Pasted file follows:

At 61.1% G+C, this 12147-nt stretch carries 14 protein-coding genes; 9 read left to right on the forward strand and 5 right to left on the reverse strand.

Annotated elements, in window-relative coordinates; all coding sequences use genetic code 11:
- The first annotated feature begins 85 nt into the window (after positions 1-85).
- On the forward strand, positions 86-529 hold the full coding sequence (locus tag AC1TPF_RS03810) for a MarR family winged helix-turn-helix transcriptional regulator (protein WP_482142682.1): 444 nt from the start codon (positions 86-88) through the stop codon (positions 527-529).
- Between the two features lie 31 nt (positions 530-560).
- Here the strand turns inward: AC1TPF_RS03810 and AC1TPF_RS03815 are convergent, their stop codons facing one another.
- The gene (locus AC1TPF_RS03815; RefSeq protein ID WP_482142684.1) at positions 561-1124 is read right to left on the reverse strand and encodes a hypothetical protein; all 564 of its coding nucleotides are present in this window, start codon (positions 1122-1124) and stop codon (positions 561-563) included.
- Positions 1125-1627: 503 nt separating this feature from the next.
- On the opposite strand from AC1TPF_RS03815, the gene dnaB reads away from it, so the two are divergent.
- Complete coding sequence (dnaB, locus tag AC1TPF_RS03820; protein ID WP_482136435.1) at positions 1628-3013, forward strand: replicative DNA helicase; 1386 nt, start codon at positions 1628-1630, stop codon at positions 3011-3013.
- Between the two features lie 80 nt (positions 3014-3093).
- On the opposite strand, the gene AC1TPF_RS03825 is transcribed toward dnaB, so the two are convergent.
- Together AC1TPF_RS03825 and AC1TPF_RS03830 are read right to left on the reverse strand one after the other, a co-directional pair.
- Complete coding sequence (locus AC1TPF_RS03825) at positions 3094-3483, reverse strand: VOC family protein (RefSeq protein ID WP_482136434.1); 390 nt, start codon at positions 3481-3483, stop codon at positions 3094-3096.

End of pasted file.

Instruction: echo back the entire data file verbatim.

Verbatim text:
At 61.1% G+C, this 12147-nt stretch carries 14 protein-coding genes; 9 read left to right on the forward strand and 5 right to left on the reverse strand.

Annotated elements, in window-relative coordinates; all coding sequences use genetic code 11:
- The first annotated feature begins 85 nt into the window (after positions 1-85).
- On the forward strand, positions 86-529 hold the full coding sequence (locus tag AC1TPF_RS03810) for a MarR family winged helix-turn-helix transcriptional regulator (protein WP_482142682.1): 444 nt from the start codon (positions 86-88) through the stop codon (positions 527-529).
- Between the two features lie 31 nt (positions 530-560).
- Here the strand turns inward: AC1TPF_RS03810 and AC1TPF_RS03815 are convergent, their stop codons facing one another.
- The gene (locus AC1TPF_RS03815; RefSeq protein ID WP_482142684.1) at positions 561-1124 is read right to left on the reverse strand and encodes a hypothetical protein; all 564 of its coding nucleotides are present in this window, start codon (positions 1122-1124) and stop codon (positions 561-563) included.
- Positions 1125-1627: 503 nt separating this feature from the next.
- On the opposite strand from AC1TPF_RS03815, the gene dnaB reads away from it, so the two are divergent.
- Complete coding sequence (dnaB, locus tag AC1TPF_RS03820; protein ID WP_482136435.1) at positions 1628-3013, forward strand: replicative DNA helicase; 1386 nt, start codon at positions 1628-1630, stop codon at positions 3011-3013.
- Between the two features lie 80 nt (positions 3014-3093).
- On the opposite strand, the gene AC1TPF_RS03825 is transcribed toward dnaB, so the two are convergent.
- Together AC1TPF_RS03825 and AC1TPF_RS03830 are read right to left on the reverse strand one after the other, a co-directional pair.
- Complete coding sequence (locus AC1TPF_RS03825) at positions 3094-3483, reverse strand: VOC family protein (RefSeq protein ID WP_482136434.1); 390 nt, start codon at positions 3481-3483, stop codon at positions 3094-3096.